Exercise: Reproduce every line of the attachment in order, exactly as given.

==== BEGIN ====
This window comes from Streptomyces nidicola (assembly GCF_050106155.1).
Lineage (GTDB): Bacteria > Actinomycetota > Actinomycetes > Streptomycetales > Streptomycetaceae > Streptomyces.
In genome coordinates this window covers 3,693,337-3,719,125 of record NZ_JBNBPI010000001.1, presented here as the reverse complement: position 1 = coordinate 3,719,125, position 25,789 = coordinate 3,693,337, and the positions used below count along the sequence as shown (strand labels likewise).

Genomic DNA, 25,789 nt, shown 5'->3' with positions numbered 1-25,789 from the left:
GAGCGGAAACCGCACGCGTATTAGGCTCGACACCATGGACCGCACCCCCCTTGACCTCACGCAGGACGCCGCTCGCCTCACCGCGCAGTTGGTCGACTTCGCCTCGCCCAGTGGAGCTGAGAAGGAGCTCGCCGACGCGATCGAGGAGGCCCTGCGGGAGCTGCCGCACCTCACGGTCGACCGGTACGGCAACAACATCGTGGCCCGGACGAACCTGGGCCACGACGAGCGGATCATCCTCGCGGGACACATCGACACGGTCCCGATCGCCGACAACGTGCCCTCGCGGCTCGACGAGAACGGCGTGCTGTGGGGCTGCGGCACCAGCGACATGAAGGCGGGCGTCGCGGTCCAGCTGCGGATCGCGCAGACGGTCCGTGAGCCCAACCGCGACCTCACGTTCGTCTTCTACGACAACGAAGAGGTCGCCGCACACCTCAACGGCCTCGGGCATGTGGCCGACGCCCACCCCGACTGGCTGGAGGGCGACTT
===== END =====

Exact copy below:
This window comes from Streptomyces nidicola (assembly GCF_050106155.1).
Lineage (GTDB): Bacteria > Actinomycetota > Actinomycetes > Streptomycetales > Streptomycetaceae > Streptomyces.
In genome coordinates this window covers 3,693,337-3,719,125 of record NZ_JBNBPI010000001.1, presented here as the reverse complement: position 1 = coordinate 3,719,125, position 25,789 = coordinate 3,693,337, and the positions used below count along the sequence as shown (strand labels likewise).

Genomic DNA, 25,789 nt, shown 5'->3' with positions numbered 1-25,789 from the left:
GAGCGGAAACCGCACGCGTATTAGGCTCGACACCATGGACCGCACCCCCCTTGACCTCACGCAGGACGCCGCTCGCCTCACCGCGCAGTTGGTCGACTTCGCCTCGCCCAGTGGAGCTGAGAAGGAGCTCGCCGACGCGATCGAGGAGGCCCTGCGGGAGCTGCCGCACCTCACGGTCGACCGGTACGGCAACAACATCGTGGCCCGGACGAACCTGGGCCACGACGAGCGGATCATCCTCGCGGGACACATCGACACGGTCCCGATCGCCGACAACGTGCCCTCGCGGCTCGACGAGAACGGCGTGCTGTGGGGCTGCGGCACCAGCGACATGAAGGCGGGCGTCGCGGTCCAGCTGCGGATCGCGCAGACGGTCCGTGAGCCCAACCGCGACCTCACGTTCGTCTTCTACGACAACGAAGAGGTCGCCGCACACCTCAACGGCCTCGGGCATGTGGCCGACGCCCACCCCGACTGGCTGGAGGGCGACTT